The election date approaches. Whether these will be held is irrelevant, the regime needs to prepare for it no matter what. From my sources I get the following tidbits as to how the regime is planning to distribute goodies to try to buy votes.
The "bachaqueo" is bringing some political dividends to the regime, at least from those who can actually profit from it. Bachaqueo for those late in the game is a Venezuelan variety of black market (1). Those that can stand in long lines because they are out of a job buy they share and resell part of it at significant markups. It becomes particularity lucrative when: 1) you belong to an information network from cashiers to truck drivers and storage personnel who can warn you that X will arrive at Z before the neighborhood hoi polloi knows about it, thus the bachaqueros are first in line before supplies disappear; 2) you know someone high ranked in the store or the Nazional Guards on duty to avoid riots and they let you get out with more than your share; 3) you belong to a network well organized with bus and motorbike drivers that can carry you fast from one line to another line so in one day you may be able to stand in line at 2 or 3 locations, and rack it in; and of course 4) you belong to a narco-military-mafia organization that do not even own a store and gives you a certain amount at mark up for you to mark it up further. (2)
The beauty of it all is that the Labor Law "reform" of Chavez to get reelected before he croaked is a major incentive for that line of business. See, you cannot fire someone for multiple absences. If you try to, it is a long and tortuous process that in 95% of the time ends up with an expensive settlement. In fact today's practice is to call into the office to ask point blank the worker how much he wants to resign from his job. Certainly, you can discount from paycheck the missing day and the meal tickets, but what would a worker mind if s/he can make more in that day through bachaqueo? Which thus has become today the main cause of absenteeism, far above any epidemiological consideration.
Some of my clients, those with a significant payroll of say, more than 50, have observed an interesting arithmetic pattern. Say, you have 200 employees, of which 150 are workers whose paycheck is no more than twice the minimum wage. In recent months you have discovered that absenteeism is at a steady 15%, EVERYDAY. And never the same folks, of course. That is, e.g., you have in a single week missing, 26, 22, 38, 23 and 29. Everyday you have at least 22 folks missing, that is 15% of your labor force. Why?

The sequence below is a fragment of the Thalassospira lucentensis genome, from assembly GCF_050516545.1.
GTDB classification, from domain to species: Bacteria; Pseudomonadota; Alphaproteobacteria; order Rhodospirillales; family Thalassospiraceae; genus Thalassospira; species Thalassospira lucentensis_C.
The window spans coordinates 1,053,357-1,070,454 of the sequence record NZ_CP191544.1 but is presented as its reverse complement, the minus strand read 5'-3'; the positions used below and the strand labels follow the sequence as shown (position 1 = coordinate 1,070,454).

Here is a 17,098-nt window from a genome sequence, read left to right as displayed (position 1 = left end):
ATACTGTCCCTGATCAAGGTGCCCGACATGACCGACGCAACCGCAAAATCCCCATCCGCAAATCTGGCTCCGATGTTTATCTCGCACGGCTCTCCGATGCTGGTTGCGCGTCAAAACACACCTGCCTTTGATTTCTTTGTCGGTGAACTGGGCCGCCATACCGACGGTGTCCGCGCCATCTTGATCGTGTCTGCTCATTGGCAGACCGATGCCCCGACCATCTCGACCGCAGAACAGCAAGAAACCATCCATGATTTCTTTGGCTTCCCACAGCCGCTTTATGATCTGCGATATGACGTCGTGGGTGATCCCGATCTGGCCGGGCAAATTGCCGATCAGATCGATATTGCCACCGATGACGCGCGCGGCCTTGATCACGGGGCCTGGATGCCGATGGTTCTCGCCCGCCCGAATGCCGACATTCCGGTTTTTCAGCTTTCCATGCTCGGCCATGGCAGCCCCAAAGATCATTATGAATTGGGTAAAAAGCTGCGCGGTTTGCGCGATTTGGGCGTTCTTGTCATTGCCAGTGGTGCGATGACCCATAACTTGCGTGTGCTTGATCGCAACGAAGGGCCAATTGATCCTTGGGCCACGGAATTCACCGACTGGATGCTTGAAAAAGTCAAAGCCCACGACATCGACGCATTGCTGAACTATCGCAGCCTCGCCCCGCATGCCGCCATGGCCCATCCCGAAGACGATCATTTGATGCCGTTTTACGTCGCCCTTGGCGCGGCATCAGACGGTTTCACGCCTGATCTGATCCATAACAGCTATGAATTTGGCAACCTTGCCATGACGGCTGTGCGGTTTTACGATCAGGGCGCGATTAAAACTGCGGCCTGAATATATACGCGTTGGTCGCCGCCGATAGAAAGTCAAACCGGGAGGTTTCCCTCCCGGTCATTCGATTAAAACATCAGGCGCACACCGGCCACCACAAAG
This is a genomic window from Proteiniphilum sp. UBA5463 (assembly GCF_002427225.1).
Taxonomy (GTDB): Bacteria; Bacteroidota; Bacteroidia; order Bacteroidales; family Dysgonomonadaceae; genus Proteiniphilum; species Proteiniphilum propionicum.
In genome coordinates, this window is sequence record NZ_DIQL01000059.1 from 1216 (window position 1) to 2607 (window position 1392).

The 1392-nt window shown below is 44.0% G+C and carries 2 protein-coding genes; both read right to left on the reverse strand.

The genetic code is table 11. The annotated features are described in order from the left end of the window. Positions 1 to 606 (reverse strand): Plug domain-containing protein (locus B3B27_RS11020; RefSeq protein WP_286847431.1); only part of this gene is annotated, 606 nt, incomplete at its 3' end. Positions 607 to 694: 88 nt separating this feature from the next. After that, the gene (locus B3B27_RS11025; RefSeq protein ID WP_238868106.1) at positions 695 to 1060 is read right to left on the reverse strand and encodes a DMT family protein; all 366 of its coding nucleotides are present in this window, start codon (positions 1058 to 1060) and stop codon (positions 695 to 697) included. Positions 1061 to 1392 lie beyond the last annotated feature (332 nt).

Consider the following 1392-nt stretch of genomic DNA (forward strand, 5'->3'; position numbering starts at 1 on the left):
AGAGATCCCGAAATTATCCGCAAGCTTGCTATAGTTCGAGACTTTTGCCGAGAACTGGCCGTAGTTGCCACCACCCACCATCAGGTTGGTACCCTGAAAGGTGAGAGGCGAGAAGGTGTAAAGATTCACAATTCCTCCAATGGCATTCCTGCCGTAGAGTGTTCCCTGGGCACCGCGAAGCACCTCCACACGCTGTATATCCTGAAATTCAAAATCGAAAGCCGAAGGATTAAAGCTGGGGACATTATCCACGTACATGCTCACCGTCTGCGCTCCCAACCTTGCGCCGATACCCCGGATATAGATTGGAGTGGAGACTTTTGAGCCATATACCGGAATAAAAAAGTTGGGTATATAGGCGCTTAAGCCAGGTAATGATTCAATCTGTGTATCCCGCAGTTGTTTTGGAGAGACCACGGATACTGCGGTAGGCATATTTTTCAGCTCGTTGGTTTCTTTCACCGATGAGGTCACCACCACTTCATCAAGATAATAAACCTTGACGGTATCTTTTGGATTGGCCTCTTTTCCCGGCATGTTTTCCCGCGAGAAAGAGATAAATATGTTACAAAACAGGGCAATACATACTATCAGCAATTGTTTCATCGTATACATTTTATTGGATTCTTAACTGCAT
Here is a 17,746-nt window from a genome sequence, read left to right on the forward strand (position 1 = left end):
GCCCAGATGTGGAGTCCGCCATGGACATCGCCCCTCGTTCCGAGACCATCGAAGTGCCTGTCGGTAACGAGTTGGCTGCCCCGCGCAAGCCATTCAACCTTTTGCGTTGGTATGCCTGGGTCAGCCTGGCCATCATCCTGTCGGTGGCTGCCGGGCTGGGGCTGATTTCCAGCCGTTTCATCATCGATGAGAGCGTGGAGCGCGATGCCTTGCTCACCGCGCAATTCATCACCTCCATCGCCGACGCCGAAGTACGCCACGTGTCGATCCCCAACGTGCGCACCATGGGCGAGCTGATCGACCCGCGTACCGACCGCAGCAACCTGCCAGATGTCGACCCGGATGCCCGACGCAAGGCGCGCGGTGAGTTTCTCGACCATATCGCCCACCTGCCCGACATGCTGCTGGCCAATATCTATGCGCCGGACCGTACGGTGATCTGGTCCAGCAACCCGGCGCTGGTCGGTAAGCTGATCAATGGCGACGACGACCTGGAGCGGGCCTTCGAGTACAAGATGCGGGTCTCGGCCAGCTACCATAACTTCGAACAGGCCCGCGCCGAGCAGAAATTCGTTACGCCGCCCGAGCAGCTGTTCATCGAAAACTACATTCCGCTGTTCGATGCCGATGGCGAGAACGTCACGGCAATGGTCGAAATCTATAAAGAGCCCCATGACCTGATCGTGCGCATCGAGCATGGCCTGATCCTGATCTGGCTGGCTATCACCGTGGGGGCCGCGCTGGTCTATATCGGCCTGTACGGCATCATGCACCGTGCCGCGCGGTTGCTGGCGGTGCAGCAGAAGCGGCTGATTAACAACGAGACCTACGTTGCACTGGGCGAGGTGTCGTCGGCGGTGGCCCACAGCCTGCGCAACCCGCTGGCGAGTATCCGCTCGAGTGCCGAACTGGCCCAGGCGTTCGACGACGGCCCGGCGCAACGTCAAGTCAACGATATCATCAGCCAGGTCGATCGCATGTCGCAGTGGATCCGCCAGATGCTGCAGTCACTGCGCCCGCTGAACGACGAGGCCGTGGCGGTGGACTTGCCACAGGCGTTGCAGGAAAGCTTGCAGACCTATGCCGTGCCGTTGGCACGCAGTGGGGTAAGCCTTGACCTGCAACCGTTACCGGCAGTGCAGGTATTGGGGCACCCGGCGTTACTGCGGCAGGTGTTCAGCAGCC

Very simple. Workers have organized a network of absentee turns. No worker will be absent more than what the law "forgives". Sometimes you may even find out that, say, X worker is absent systematically every other Wednesday. And you may find out that the peak at 38 (25%) coincided with a food fair or a major arrival of goods at the market store next door. If it does not get worse than that it is because finger printing and stuff limit the number of people that can shop on a given day (never mind that the bachaquero needs to be able to pay for what s/he gets). Also, many business to ensure a minimum labor force for basic processes have established generous attendance bonus (I kid you not), so that workers will miss only when it is worth their while. Thus a fragile equilibrium exists which will break down anytime as scarcity becomes worse.
I trust the reader can figure out on its own how this affect productivity and costs in Venezuela.....
You may think that this is a conspiracy theory. Think again. Go to any ministry and the systematic absenteeism there is worse. Sometimes it is organized outright by the bosses who may even have shipped in some goods, in particular if linked with the military. From there to spread the habit more or less efficiently to private business is not far fetched. And the regime has gone out of its way to spread in time deliveries of scarce goods to create the illusion that things still arrive somewhat to the the shelves, you were just unlucky that day.
In other words the regime thinks it stands to gain something by promoting a bachaqueo network, not enough perhaps to compensate for the voters lost to the long lines, but a gain nevertheless where open and naked scarcity would cost more politically.
The other thing that I want to mention in passing is that from reliable sources I have learned that the regime is bringing in banknotes. Lots of freshly printed notes of 100, more than what is normally needed to replace the physically deteriorated bills. Those bills may actually be delivered in diverse areas of the country to avoid, I suppose, shipping and the like.
My guess is that they will be used to pay for the campaign and for direct cash payments wherever it is needed. Expect a tremendous surge of inflation next year as a consequence.
It also seems that the regime is trying to open, albeit, some partially made public works, such as a couple of metro stations in Caracas. That has happened in the past in Chavez campaigns, but this time after three years of nothing it is hoped for that opening even a single subway station, even if incomplete, may have a big impact. I doubt it, but that is not the point of this post, the point is that the regime is going to apply skinny populism but populism nevertheless. In the past they could raid, say, electronic stores. But all is empty. Thus fake income from bachaqueo, or a direct worthless cash advance, or a huge ceremony to open shit facilities is all that is at hand.
In addition of jailing opposition leaders; but that is another story.
1) bachaco is the large tropical ant that eats everything on its wake and that laboriously carries huge loads on its back.
2) all courtesy, of course, from crazy price control schemes and currency arbitration (official 6.3, black market 700 to 1 USD; do the math).